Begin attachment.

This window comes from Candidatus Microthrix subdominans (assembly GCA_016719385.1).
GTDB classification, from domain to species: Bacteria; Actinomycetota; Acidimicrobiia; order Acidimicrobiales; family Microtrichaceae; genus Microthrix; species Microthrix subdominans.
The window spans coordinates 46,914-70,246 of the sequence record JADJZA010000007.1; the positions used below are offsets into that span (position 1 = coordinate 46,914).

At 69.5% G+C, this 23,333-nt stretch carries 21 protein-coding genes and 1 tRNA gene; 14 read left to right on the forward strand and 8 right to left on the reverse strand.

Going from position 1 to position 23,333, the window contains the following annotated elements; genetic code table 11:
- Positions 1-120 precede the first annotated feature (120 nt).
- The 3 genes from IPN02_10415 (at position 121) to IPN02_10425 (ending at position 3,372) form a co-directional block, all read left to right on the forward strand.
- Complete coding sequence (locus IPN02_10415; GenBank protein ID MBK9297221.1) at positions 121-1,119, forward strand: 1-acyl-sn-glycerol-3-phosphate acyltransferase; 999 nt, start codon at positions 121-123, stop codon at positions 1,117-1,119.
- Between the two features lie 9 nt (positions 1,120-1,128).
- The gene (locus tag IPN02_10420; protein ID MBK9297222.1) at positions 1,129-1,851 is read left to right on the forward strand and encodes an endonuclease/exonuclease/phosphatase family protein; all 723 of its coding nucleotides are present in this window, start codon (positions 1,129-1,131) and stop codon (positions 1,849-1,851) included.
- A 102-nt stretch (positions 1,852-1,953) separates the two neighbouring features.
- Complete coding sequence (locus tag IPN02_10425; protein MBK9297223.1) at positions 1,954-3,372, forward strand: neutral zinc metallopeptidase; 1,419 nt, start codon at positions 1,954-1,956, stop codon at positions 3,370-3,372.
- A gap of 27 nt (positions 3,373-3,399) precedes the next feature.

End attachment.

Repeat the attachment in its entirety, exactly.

This window comes from Candidatus Microthrix subdominans (assembly GCA_016719385.1).
GTDB classification, from domain to species: Bacteria; Actinomycetota; Acidimicrobiia; order Acidimicrobiales; family Microtrichaceae; genus Microthrix; species Microthrix subdominans.
The window spans coordinates 46,914-70,246 of the sequence record JADJZA010000007.1; the positions used below are offsets into that span (position 1 = coordinate 46,914).

At 69.5% G+C, this 23,333-nt stretch carries 21 protein-coding genes and 1 tRNA gene; 14 read left to right on the forward strand and 8 right to left on the reverse strand.

Going from position 1 to position 23,333, the window contains the following annotated elements; genetic code table 11:
- Positions 1-120 precede the first annotated feature (120 nt).
- The 3 genes from IPN02_10415 (at position 121) to IPN02_10425 (ending at position 3,372) form a co-directional block, all read left to right on the forward strand.
- Complete coding sequence (locus IPN02_10415; GenBank protein ID MBK9297221.1) at positions 121-1,119, forward strand: 1-acyl-sn-glycerol-3-phosphate acyltransferase; 999 nt, start codon at positions 121-123, stop codon at positions 1,117-1,119.
- Between the two features lie 9 nt (positions 1,120-1,128).
- The gene (locus tag IPN02_10420; protein ID MBK9297222.1) at positions 1,129-1,851 is read left to right on the forward strand and encodes an endonuclease/exonuclease/phosphatase family protein; all 723 of its coding nucleotides are present in this window, start codon (positions 1,129-1,131) and stop codon (positions 1,849-1,851) included.
- A 102-nt stretch (positions 1,852-1,953) separates the two neighbouring features.
- Complete coding sequence (locus tag IPN02_10425; protein MBK9297223.1) at positions 1,954-3,372, forward strand: neutral zinc metallopeptidase; 1,419 nt, start codon at positions 1,954-1,956, stop codon at positions 3,370-3,372.
- A gap of 27 nt (positions 3,373-3,399) precedes the next feature.